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Common Carry-On Mistakes To Avoid Next Time You Fly!
Take advantage of our tips and tricks for how to best pack your carry-on and make your next flight a great experience!
The most stressful part of traveling might just be getting on the plane. No matter how organized the airline’s boarding procedures may be, at least in theory, the process of getting on the plane usually feels like being packed into a can of sardines in a slow-moving, claustrophobic line. We think this hold-up can largely be attributed to mistakes travelers make when they pack their carry-on luggage.
If carry-on bags are too heavy, overpacked, or don’t fit under the seats or in the overhead compartment, well-meaning passengers can inadvertently hold up the line. Alternatively, someone who has to search for their airplane essentials in their luggage before sitting down can also cause a backup. Then, there’s always a passenger or two who tries to carry on more bags than they are technically allowed. Here’s how you can avoid making these common mistakes with your own carry-on, and some of our favorite travel accessories to make your flight better!
Don’t overpack your carry-on.
When people start packing for a flight, they are often most concerned with ensuring their checked suitcase doesn’t exceed the standard 50-pound weight limit. However, it’s also possible to overpack your carry-on, which can cause backups during boarding and deplaning. If your carry-on bag is too full, it might not fit in front of your seat or in the plane’s overhead compartments. If this is the case, you may be forced to check your bag at the gate, creating travel delays.
Alternatively, some passengers overpack their carry-on luggage and then can’t safely lift it into the overhead compartment. This may create a delay when that passenger then has to ask other travelers or flight attendants for help. Bags that are too heavy also create a risk of injury to yourself or to others who try to help you. Keep in mind that many airlines also have policies in place that forbid flight attendants from helping to lift luggage and prohibit them from receiving worker’s compensation if they are injured while handling suitcases.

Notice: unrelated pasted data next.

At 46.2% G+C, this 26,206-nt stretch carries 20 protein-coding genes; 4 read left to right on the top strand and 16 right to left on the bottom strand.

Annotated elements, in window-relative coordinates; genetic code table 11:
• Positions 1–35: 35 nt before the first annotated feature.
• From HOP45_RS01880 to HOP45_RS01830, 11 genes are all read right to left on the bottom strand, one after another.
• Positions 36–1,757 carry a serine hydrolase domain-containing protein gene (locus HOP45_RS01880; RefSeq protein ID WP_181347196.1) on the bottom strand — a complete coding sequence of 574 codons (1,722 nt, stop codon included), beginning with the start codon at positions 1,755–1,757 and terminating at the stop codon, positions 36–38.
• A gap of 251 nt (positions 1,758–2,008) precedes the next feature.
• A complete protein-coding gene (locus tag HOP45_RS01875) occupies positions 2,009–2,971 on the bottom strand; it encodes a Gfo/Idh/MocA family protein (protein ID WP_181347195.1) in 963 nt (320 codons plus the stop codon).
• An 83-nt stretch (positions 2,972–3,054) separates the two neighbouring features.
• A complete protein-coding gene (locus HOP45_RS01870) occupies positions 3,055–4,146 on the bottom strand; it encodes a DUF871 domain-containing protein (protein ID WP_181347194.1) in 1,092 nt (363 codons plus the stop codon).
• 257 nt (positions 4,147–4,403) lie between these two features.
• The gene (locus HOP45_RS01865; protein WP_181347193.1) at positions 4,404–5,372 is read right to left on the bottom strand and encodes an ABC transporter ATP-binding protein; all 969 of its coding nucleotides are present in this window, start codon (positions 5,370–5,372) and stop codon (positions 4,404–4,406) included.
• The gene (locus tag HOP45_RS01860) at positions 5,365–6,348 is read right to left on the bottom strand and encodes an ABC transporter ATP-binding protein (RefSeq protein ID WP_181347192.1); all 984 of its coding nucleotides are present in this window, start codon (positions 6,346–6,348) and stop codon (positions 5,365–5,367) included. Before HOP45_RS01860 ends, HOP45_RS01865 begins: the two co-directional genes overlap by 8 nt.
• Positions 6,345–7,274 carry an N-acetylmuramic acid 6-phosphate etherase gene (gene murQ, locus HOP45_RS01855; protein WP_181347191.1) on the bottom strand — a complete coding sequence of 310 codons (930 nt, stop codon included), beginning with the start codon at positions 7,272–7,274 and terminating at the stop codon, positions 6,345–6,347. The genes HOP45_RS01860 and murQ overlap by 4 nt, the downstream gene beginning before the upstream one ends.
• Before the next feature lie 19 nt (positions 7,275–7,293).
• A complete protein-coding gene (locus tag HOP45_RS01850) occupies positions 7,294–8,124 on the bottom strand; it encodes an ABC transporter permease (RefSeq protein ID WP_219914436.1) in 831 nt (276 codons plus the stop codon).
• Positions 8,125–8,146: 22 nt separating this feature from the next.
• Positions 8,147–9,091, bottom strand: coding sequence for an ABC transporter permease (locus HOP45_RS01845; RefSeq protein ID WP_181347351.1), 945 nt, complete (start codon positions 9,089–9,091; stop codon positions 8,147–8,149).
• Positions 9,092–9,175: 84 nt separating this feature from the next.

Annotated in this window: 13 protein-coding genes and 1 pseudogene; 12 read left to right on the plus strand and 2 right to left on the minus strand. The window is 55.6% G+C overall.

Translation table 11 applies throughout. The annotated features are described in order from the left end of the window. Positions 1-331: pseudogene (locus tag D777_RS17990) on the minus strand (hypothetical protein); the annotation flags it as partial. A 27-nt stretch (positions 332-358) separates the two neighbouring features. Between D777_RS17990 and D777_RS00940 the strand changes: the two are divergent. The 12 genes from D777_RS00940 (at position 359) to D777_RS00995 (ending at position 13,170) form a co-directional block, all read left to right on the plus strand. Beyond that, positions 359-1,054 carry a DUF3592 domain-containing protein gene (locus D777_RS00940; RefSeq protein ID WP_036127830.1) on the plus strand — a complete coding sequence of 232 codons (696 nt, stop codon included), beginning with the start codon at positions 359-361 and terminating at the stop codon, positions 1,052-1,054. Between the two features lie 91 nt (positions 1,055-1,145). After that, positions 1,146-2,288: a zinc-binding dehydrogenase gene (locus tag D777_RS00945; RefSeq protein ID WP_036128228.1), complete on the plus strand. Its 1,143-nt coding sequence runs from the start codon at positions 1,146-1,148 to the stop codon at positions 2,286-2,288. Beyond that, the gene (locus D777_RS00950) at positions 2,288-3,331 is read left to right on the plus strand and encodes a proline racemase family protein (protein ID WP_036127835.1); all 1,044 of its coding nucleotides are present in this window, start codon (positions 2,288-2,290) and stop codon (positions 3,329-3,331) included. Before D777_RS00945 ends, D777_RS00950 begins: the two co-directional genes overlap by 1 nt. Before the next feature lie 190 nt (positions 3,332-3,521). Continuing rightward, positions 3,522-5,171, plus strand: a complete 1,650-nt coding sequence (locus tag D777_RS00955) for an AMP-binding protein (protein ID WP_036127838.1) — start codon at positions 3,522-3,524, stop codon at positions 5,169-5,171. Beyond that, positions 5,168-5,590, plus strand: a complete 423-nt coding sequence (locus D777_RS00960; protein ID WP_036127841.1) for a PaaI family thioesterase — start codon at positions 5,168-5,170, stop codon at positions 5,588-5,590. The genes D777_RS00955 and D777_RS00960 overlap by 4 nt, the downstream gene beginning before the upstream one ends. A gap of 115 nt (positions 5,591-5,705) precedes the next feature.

Turn your carry-on bag on its side.
This tip is just common courtesy for the other passengers that will speed up the boarding process. When you insert your suitcase into the overhead bin, turn it on its side if at all possible. Keeping the suitcases on their sides instead of flat maximizes the room in the overhead compartments, subsequently making it easier for the passengers who board after you to find a spot for their baggage. When other passengers don’t need to spend as much time looking for overhead bin space, the entire boarding process is expedited.
Keep items you’ll need on the plane accessible.
When you pack your carry-on bag, be strategic. Make sure to pack the items you will need on the plane so they are easily accessible once you get on board, or take them out prior to getting on the plane. Don’t hold up the line or block the aisle because you need to fish out your plane essentials before taking your seat.
Don’t bring more bags than you are allowed.